The God to whom we pray
Jesus was praying in a certain place, writes Luke today, and after he had finished, one of his disciples said to him: Lord teach us to pray. That’s how a lot of spiritual growth and learning happens, you know. You see some kind of evidence of another person’s connectedness with God – in this case, they saw how Jesus was at prayer – and you say: Hey, I want that. I wish I knew how to be that way. I think I remember the very first time that happened to me. I was in college, I had been a Christian only about a year, and I started babysitting for one of the sopranos in our choir, and you could just feel that she had a connection with God that was alive. I was, at that point, so new to Christian faith that I was not sure whether it was actually OK to ask somebody too many questions about knowing God, but I did talk with her more than once and try to get some coaching.
And this, Luke writes, is what one of the disciples did. He saw how Jesus was, as he connected and communicated with his Father, and he had the courage to ask: how do you do that? Could you teach us?
Jesus answers two ways. He gives them a model, and he works on their conception of God. The model is the prayer that some people call it the Lord’s Prayer, others the Our Father, but whatever you call it, it was Jesus’ thematic outline for his disciples to use as they approached God. It’s unlikely he meant it to be memorized and recited verbatim – you can tell that by the fact that the different Gospels record the same outline of themes, but they don’t record exactly the same text. Still, it works well as a memorized prayer too.
We’ll be referring to that model again later, but I want to look first at the place Jesus spends most of his time: how he works on their conception of God. He uses several images of the way human beings respond to requests: a man who’s asleep but gets up to help out a friend, a parent who fondly gives a child a fish or an egg. So Jesus paints these little images of the God he knows, trying to show us who God is and how we should think of him. And Jesus also gives the disciples promises, which themselves reveal something about the nature of God: Ask, he says, and it will be given you; search, and you will find; knock, and the door will be opened for you. When you put the images and the promises together, what do they tell us he’s trying to do? He’s trying to convince them, both by images and by promises, that God cares and that he will answer with things that he knows to be good.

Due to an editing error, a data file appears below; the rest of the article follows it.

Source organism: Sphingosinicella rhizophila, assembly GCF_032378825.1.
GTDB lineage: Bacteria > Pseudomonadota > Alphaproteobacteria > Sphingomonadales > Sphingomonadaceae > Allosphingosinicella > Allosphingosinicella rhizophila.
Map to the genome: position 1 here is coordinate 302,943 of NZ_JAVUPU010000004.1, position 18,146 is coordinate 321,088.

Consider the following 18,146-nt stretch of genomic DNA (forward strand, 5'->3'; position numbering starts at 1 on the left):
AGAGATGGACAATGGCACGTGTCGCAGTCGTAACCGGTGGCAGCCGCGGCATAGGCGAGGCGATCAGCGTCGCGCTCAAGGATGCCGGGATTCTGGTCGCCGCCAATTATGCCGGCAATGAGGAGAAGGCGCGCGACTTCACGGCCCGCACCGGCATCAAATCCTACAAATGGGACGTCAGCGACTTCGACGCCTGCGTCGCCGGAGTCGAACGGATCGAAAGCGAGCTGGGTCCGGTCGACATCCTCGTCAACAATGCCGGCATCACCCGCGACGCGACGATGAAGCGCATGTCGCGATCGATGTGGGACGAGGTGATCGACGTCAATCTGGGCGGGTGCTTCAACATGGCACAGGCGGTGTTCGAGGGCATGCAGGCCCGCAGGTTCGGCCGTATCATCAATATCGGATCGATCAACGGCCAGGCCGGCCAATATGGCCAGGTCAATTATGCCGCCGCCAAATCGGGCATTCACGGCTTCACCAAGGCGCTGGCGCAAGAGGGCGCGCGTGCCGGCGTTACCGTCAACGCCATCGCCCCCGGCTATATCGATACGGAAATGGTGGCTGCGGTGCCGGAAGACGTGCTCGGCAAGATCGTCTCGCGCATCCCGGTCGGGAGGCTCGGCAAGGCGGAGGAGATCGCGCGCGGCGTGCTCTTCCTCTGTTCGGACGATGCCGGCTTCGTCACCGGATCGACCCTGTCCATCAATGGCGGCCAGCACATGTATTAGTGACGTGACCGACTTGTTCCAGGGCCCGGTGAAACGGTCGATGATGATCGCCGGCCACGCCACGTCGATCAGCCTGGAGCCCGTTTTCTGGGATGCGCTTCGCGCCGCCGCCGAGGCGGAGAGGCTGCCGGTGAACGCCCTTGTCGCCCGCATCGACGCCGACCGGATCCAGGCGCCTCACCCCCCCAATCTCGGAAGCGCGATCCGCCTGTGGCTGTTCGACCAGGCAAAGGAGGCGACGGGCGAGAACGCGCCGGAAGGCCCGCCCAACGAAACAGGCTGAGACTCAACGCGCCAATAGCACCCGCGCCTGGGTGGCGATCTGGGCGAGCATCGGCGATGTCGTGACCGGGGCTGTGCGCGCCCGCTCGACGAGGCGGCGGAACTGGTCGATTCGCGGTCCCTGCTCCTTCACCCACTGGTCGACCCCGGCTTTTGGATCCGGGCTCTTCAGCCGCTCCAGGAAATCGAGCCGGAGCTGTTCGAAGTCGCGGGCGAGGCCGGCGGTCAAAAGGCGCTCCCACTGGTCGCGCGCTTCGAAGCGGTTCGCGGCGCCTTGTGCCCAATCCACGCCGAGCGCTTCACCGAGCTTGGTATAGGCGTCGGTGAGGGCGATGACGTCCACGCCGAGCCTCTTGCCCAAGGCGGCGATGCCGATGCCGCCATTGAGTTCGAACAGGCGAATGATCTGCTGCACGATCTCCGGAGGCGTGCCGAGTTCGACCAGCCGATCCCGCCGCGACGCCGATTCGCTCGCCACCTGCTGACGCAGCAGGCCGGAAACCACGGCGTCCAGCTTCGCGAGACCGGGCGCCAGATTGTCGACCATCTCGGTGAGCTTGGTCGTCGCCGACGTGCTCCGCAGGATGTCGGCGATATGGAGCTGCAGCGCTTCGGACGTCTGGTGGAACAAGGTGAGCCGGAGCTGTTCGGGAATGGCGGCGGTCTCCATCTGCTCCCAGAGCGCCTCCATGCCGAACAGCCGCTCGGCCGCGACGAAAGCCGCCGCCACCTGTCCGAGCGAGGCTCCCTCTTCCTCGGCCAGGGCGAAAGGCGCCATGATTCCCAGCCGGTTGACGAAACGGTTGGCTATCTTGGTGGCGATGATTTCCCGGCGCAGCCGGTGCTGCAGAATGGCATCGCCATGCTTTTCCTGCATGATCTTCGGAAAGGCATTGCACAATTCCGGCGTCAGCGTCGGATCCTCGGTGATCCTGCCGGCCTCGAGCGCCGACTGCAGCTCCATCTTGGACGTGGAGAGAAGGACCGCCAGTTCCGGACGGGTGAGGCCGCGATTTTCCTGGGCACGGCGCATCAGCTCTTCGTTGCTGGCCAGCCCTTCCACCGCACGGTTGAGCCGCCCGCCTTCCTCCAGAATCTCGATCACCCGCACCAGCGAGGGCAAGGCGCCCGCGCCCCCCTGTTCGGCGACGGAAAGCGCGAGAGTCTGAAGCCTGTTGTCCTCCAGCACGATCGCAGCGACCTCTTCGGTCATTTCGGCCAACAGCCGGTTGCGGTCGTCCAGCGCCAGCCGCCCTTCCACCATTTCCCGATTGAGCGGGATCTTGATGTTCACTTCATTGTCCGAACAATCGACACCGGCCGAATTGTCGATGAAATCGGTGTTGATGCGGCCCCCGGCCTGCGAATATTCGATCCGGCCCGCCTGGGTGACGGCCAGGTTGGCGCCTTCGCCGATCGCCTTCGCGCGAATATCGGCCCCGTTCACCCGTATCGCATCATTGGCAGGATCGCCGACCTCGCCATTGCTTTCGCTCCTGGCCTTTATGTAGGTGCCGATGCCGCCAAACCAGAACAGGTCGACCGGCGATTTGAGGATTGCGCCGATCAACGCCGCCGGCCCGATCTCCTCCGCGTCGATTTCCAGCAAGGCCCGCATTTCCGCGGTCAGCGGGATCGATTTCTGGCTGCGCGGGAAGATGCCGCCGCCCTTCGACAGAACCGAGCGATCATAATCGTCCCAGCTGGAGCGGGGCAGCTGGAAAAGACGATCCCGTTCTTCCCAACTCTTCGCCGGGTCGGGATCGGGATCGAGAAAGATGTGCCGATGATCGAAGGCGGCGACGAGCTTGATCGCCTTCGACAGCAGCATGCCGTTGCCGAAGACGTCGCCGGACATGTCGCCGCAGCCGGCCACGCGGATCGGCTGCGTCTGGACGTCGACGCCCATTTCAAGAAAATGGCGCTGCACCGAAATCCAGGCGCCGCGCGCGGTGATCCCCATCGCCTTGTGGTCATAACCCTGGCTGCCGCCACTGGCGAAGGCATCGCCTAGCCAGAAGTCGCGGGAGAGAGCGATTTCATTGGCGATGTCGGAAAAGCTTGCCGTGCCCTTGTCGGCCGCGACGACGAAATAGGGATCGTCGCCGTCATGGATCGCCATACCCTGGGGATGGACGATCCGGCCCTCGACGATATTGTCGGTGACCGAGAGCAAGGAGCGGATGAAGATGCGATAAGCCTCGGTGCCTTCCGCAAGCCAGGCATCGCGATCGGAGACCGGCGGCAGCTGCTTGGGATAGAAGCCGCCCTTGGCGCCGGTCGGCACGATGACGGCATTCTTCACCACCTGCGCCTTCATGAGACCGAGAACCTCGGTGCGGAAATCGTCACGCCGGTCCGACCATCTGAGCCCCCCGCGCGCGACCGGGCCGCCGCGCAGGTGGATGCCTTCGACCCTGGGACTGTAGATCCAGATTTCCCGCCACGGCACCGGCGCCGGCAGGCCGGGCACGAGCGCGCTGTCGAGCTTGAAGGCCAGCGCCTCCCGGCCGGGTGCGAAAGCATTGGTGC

The way people pray, or don’t pray, reveals a great deal about how they conceive God to be. To pray as a Christian, you need to know who God has told us through Christ that he is. For petitionary prayer, prayer that makes requests, that means knowing that God cares about specifics, that he is trustworthy and has our best interests at heart, and he will answer with things that he knows to be good. Those are the truths Jesus is getting at in his stories and in his statements.
Petition isn’t the only kind of prayer, of course: there is adoration, thanksgiving, contemplative prayer, liturgical prayer, and so on – and all of those tie in with different truths God has revealed about himself in Scripture. But here, Jesus is teaching mostly about prayer that makes requests of God. Petitionary prayer. If you listen to people’s petitions, often they reveal an idea of God that doesn’t match what Jesus says God is like; that clashes with the picture Jesus is painting for us here. People so often are actually praying to a God of their own invention, who is like what they imagine a God ought to be like. Often this means either less interactive than the God Jesus invites us to know, or less likely to have our best interests at heart, or more narrow and partisan, or less trustworthy.
Often people pray in ways that sound like they are imagining a God who isn’t as actively involved as the God Jesus reveals, or who might not want the best for them, or who is much more vague and inaccessible than what Jesus shows us. The first step in learning to pray, for most of us as Christians, is noticing whether we believe that God is who Jesus says he is; then we can experiment with acting as if we did believe that and seeing what happens.